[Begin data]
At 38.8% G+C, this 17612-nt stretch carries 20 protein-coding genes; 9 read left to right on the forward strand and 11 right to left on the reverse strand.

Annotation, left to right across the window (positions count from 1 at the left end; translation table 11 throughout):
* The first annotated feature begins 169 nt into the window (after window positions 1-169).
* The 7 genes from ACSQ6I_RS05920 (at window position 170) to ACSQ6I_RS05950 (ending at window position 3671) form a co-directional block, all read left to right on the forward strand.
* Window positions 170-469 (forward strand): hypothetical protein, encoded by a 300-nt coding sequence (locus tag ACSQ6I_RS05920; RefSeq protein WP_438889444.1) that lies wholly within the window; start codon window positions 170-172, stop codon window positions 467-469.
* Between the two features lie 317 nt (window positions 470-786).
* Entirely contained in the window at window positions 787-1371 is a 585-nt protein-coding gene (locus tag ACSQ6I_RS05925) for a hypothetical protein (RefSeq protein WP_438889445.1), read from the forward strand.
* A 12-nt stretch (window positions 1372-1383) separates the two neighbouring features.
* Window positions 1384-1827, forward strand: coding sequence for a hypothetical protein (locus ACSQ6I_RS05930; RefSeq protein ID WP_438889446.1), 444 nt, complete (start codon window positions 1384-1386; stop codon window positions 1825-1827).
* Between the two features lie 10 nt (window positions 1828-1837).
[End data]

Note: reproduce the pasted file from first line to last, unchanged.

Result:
At 38.8% G+C, this 17612-nt stretch carries 20 protein-coding genes; 9 read left to right on the forward strand and 11 right to left on the reverse strand.

Annotation, left to right across the window (positions count from 1 at the left end; translation table 11 throughout):
* The first annotated feature begins 169 nt into the window (after window positions 1-169).
* The 7 genes from ACSQ6I_RS05920 (at window position 170) to ACSQ6I_RS05950 (ending at window position 3671) form a co-directional block, all read left to right on the forward strand.
* Window positions 170-469 (forward strand): hypothetical protein, encoded by a 300-nt coding sequence (locus tag ACSQ6I_RS05920; RefSeq protein WP_438889444.1) that lies wholly within the window; start codon window positions 170-172, stop codon window positions 467-469.
* Between the two features lie 317 nt (window positions 470-786).
* Entirely contained in the window at window positions 787-1371 is a 585-nt protein-coding gene (locus tag ACSQ6I_RS05925) for a hypothetical protein (RefSeq protein WP_438889445.1), read from the forward strand.
* A 12-nt stretch (window positions 1372-1383) separates the two neighbouring features.
* Window positions 1384-1827, forward strand: coding sequence for a hypothetical protein (locus ACSQ6I_RS05930; RefSeq protein ID WP_438889446.1), 444 nt, complete (start codon window positions 1384-1386; stop codon window positions 1825-1827).
* Between the two features lie 10 nt (window positions 1828-1837).